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NCP1081 Datasheet(PDF) 11 Page - ON Semiconductor
ONSEMI [ON Semiconductor]
NCP1081 Datasheet(HTML) 11 Page - ON Semiconductor
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DESCRIPTION OF OPERATION
Powered Device Interface
The PD interface portion of the NCP1081 supports the
IEEE802.3af and 802.3at defined operating modes:
detection signature, current source classification, inrush and
operating current limits. In order to give more flexibility to
the user and also to keep control of the power dissipation in
the NCP1081, both current limits are configurable. The
device enters operation once its programmable Vuvlo_on
threshold is reached, and operation ceases when the supplied
voltage falls below the Vuvlo_off threshold. Sufficient
hysteresis and Uvlo filter time are provided to avoid false
power on/off cycles due to transient voltage drops on the
During the detection phase, the incremental equivalent
resistance seen by the PSE through the cable must be in the
IEEE802.3af standard specification range (23.75 k
W) for a PSE voltage from 2.7 V to 10.1 V. In order
to compensate for the non-linear effect of the diode bridge
and satisfy the specification at low PSE voltage, the
NCP1081 presents a suitable impedance in parallel with the
external resistor connected between VPORTP
and VPORTN. For some types of diodes (especially Schottky
diodes), it may be necessary to adjust this external resistor.
When the Detection_Off level is detected (typically
11.5 V) on VPORTP, the NCP1081 turns on its internal
3.3 V regulator and biasing circuitry in anticipation of the
classification phase as the next step.
Once the PSE device has detected the PD device, the
classification process begins. The NCP1081 is fully capable
of responding and completing all classification handshaking
procedures as described next.
Classification Current Source Generation
In classification, the PD regulates a constant current
source that is set by the external resistor RCLASS value on
the CLASS pin. Figure 6 shows the schematic overview of
the classification block. The current source is defined as:
, (where V
is 1.2 V)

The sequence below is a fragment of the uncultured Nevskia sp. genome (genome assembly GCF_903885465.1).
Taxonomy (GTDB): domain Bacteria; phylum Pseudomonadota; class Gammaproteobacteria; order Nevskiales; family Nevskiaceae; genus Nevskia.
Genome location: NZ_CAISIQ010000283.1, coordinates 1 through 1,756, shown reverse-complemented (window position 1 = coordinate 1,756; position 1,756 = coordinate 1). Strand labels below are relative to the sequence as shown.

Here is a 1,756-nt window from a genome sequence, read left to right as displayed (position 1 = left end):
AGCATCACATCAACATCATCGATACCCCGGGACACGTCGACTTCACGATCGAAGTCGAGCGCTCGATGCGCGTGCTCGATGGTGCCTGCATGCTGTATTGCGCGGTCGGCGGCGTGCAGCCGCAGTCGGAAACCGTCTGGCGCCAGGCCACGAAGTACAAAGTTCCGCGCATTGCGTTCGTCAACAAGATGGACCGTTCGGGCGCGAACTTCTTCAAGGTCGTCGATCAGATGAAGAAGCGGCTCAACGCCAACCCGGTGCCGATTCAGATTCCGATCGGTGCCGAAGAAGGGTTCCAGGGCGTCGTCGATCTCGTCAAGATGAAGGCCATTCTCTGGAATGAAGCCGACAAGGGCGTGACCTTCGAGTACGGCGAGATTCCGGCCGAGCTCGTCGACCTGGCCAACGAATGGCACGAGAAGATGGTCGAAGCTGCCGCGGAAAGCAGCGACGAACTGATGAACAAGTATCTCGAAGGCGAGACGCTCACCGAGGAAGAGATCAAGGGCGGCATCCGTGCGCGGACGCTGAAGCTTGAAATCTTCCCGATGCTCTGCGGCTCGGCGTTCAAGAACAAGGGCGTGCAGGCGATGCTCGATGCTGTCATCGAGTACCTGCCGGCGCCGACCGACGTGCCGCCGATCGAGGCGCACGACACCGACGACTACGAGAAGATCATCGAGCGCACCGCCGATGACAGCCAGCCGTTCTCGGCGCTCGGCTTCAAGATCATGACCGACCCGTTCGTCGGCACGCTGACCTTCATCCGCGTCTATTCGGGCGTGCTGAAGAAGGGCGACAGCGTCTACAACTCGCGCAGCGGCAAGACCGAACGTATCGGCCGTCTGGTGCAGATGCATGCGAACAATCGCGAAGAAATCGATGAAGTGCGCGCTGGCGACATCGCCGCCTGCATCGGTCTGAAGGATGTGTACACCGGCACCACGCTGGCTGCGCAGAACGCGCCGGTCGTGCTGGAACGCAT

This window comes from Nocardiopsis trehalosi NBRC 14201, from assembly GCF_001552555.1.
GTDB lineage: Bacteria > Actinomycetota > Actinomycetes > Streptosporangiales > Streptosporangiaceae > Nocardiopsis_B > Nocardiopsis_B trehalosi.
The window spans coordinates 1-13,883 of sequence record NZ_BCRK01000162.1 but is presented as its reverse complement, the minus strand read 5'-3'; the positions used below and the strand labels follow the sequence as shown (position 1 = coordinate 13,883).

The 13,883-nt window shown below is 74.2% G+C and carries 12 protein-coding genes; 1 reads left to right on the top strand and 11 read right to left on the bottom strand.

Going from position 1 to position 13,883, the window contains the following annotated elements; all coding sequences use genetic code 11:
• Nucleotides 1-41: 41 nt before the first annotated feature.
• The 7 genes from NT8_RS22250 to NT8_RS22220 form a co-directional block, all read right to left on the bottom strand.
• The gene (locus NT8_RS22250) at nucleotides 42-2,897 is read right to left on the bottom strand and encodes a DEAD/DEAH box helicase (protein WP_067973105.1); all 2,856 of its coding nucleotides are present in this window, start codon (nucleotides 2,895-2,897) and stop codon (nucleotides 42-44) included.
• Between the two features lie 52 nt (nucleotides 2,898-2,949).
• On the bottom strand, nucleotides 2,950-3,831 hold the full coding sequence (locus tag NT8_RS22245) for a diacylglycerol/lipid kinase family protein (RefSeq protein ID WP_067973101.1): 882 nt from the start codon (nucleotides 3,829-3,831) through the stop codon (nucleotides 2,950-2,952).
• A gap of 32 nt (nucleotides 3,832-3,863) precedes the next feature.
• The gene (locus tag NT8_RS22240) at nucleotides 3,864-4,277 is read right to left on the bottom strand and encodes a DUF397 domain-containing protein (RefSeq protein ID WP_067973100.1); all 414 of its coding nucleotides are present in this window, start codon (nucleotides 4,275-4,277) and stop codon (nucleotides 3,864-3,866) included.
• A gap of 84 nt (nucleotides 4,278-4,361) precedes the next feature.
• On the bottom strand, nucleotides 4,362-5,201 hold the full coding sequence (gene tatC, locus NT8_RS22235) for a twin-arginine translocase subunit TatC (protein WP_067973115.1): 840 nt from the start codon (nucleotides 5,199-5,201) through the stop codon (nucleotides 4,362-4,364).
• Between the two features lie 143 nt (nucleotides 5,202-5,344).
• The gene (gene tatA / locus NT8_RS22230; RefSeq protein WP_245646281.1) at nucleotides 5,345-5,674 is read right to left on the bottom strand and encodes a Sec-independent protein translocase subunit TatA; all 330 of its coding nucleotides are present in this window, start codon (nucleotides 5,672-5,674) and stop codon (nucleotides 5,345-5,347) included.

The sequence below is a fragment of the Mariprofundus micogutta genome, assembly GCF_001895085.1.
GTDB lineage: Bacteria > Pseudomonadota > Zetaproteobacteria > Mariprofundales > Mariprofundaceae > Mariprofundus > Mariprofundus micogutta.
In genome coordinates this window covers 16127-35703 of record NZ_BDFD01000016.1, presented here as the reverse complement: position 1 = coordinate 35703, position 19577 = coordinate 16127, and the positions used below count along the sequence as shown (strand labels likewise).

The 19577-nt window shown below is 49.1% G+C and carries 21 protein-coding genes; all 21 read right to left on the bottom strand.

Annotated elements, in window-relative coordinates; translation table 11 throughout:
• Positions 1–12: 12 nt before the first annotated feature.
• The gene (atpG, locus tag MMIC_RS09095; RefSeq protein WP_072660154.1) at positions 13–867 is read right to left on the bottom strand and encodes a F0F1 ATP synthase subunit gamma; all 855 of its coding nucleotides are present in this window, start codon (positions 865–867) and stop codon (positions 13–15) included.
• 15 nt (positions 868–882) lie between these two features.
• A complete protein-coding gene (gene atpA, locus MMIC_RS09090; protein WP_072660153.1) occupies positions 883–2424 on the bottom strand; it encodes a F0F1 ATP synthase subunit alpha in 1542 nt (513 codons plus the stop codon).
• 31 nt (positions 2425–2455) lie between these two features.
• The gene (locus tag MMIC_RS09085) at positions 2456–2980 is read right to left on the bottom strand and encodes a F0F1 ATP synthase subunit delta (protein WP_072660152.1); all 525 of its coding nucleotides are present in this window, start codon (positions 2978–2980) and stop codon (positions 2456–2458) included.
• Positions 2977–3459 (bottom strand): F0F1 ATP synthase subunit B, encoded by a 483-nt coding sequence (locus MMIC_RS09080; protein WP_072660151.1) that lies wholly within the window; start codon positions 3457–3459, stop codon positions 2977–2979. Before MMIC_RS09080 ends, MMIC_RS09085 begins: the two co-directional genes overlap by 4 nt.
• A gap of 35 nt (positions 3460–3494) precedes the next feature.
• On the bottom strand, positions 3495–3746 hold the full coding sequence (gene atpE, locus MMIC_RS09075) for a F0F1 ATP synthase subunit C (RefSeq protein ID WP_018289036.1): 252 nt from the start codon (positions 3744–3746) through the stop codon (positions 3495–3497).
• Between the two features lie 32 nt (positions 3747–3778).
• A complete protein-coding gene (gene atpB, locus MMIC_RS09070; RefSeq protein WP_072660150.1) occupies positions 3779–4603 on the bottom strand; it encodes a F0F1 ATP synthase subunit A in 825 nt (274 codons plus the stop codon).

Figure 6. Classification Block Diagram
The NCP1081 can handle all defined types of
classification, IEEE802.3af, 802.3at and proprietary
In the IEEE802.3af standard the classification is
performed with a Single Event Layer 1 classification.
Depending on the current level set during that single event
the power level is determined. The IEEE802.3at standard
allows two ways of classification which can also be
combined. These two approaches enable higher power
applications through a variety of PSE equipment.
For power injectors and midspans a pure physical
hardware handshake is introduced called Two Event Layer 1
classification. This approach allows equipment that has no
data link between PSE and PD to classify as high power.
Since switches can establish a data link between PSE and
PD, a software handshake is possible. This type of
handshake is called Layer 2 classification (or Data Link
Layer classification). It has the main advantage of having a
finer power resolution and the ability for the PSE and PD to
participate in dynamic power allocation.
Table 4. Single and Dual Event Classification
Single event physical classification
Two event physical classification
Data-link (IP) communication
One Event Layer 1 Classification
An IEEE802.3af compliant PSE performs only One Event
Layer 1 classification event by increasing the line voltage
into the classification range only once.
Two Event Layer 1 Classification
A IEEE802.3at compliant PSE using this physical
classification performs two classification events and looks
for the appropriate response from the PD to check if the PD
is IEEE802.3at compatible.
The PSE will generate the sequence described in Figure 7.
During the first classification finger, the PSE will measure
the classification current which should be 40 mA if the PD
is at compliant. If this is the case, the PSE will exit the
classification range and will force the line voltage into the
Mark Event range. Within this range, the PSE may check the
non-valid input signature presented by the PD (using the two
point measurement defined in the IEEE802.3af standard).
Then the PSE will repeat the same sequence with the second
classification finger. A PD which has detected the sequence
“Finger + Mark + Finger + Mark” knows the PSE is
IEEE802.3at compliant, meaning the PSE will deliver more
current on the port. (Note that a PSE IEEE802.3at compliant
may apply more than two fingers, but the final result will be
the same as two fingers).
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